Mad Monday for Investors
Come Monday morning, possibly sooner, players of 10 AFL clubs not participating in September will be putting on their costumes and heading to their chosen pub with serious intentions of improving the share prices of Heineken, Treasury Wine etc.
I've asked footballers what they get up to on Mad Mondays and the common response is a sense of rewarding oneself for going through what is an incredibly difficult 10 month season, both physically and mentally, and without going too deep, reflecting on their progress over the season. I suggest in Premiership Portfolio that investors aim to have their own mini mad-Monday, and no, I'm not suggesting missing a day's work for it. If you have outperformed the overall stock market and made some impressive gains, be sure to reward yourself, within reason that is. It might be buying a club membership, or upgrading your existing one, an interstate trip with friends to watch your favourite team play, or a holiday away with the family. Saving up capital to invest isn't easy, it requires hard work and discipline. Sticking to your investment plan can be just has hard. So when you achieve your goals along the way, it's important to remember why we invest, to provide for our future and enjoy life. Celebrate what is a difficult thing to do. Word of Warning: You only register a profit when you sell the shares. Don't go off organizing interstate weekends away with friends months in advance in anticipation of future profits. A week is a long time in footy, and even more so in the stock market. Don't get overconfident or complacent. Remember that your reward is determined by your end-of-year capital gain result, not your portfolio's on-paper performance. Mad Monday is also a period to reflect on your performance. It's a good opportunity to review your personal financial circumstances and your attitude towards investing. You might have changed employers, received a raise or entered retirement. An exercise I like doing it looking back at my investment decisions and reflecting on why I made them and how they have turned out. Doing this every year makes you realize firstly, how many decisions you actually made, the fewer the better, and why you made them. Did they go well, or did they disappoint? and why? At the end of the day, it's about making better investment decisions. A bit of reward (only if things have gone well) and reflection (more important for when things don't go so well).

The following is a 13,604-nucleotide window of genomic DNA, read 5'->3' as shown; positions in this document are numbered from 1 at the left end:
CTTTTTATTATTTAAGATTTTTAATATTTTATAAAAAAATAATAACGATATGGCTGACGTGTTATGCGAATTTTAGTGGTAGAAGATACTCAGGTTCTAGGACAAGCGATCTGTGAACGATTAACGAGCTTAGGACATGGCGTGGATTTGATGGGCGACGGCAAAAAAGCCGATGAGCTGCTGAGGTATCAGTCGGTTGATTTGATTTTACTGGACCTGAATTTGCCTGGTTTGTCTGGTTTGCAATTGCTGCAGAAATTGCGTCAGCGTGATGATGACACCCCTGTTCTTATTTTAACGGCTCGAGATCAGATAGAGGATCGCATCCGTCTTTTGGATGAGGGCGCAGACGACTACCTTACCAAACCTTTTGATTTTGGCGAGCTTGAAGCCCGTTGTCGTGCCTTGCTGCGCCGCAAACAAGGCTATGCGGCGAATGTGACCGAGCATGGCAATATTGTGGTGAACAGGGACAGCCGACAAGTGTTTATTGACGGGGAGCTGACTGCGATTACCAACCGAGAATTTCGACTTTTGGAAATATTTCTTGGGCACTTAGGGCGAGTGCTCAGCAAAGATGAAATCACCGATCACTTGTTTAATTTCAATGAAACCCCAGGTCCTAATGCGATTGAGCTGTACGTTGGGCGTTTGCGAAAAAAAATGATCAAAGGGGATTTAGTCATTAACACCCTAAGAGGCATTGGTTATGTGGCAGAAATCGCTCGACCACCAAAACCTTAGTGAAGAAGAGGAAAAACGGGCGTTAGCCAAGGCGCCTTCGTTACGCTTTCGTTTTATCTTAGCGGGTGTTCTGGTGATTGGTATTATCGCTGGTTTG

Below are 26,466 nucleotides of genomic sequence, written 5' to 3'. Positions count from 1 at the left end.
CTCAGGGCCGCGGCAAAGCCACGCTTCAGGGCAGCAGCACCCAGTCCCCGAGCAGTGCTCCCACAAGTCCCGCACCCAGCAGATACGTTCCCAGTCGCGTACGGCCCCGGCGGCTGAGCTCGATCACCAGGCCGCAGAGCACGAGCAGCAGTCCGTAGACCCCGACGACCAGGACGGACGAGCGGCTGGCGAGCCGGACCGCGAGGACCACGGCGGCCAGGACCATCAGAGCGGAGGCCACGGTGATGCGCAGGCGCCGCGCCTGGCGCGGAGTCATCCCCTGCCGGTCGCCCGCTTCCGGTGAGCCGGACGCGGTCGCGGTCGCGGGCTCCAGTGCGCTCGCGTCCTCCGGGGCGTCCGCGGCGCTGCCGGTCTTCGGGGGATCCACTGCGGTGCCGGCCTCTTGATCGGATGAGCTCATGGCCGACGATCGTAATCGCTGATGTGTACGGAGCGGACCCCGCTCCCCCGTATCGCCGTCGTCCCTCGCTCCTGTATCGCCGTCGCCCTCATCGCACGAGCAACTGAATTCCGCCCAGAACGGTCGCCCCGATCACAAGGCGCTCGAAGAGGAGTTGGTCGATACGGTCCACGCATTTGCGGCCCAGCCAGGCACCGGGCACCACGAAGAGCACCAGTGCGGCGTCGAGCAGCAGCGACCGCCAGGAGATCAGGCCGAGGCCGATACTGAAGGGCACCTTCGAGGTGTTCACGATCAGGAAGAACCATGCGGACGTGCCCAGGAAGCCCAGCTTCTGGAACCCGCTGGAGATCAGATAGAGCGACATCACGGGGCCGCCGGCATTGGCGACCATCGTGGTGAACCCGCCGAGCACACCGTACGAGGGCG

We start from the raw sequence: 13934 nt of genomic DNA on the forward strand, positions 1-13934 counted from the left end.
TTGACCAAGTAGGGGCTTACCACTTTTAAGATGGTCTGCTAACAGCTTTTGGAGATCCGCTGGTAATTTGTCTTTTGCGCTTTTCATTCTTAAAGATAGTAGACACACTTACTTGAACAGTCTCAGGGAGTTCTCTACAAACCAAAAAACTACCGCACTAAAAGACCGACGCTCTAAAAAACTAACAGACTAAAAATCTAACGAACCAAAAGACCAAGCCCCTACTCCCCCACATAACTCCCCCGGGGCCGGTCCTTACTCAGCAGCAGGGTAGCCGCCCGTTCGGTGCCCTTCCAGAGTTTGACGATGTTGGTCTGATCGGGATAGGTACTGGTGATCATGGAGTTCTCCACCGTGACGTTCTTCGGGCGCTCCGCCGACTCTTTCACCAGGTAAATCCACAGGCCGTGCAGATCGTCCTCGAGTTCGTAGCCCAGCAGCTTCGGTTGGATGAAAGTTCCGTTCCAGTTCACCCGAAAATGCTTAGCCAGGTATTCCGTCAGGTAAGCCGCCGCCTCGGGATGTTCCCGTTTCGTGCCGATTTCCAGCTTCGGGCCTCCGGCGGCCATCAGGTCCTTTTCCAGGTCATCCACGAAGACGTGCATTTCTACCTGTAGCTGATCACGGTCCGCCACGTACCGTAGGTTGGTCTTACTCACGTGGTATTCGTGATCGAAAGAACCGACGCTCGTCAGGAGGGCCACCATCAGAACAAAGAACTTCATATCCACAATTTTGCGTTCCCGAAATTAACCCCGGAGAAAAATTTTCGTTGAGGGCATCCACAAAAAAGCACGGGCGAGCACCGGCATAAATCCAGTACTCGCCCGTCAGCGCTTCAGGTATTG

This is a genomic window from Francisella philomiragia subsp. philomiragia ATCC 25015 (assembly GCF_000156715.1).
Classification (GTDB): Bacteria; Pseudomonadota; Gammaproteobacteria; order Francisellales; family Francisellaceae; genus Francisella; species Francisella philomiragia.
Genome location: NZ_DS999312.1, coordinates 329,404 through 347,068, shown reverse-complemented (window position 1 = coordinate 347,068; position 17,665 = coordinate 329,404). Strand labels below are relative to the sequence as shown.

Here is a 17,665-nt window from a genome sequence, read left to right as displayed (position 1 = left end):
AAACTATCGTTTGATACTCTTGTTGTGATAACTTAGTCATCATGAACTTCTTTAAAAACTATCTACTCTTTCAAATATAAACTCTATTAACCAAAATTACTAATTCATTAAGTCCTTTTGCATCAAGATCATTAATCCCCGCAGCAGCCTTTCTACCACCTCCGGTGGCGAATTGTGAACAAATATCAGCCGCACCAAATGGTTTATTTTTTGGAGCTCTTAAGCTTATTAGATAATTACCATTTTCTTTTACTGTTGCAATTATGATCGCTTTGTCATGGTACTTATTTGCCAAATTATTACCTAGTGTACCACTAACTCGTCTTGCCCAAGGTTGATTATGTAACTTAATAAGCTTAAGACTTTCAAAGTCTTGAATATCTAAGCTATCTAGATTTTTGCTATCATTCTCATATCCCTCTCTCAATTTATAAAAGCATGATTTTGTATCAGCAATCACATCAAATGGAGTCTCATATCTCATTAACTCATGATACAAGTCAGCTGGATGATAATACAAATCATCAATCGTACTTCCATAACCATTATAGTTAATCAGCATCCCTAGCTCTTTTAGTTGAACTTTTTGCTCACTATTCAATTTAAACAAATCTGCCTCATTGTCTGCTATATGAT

P.S. Don't worry about dressing up, but you can if you really want to!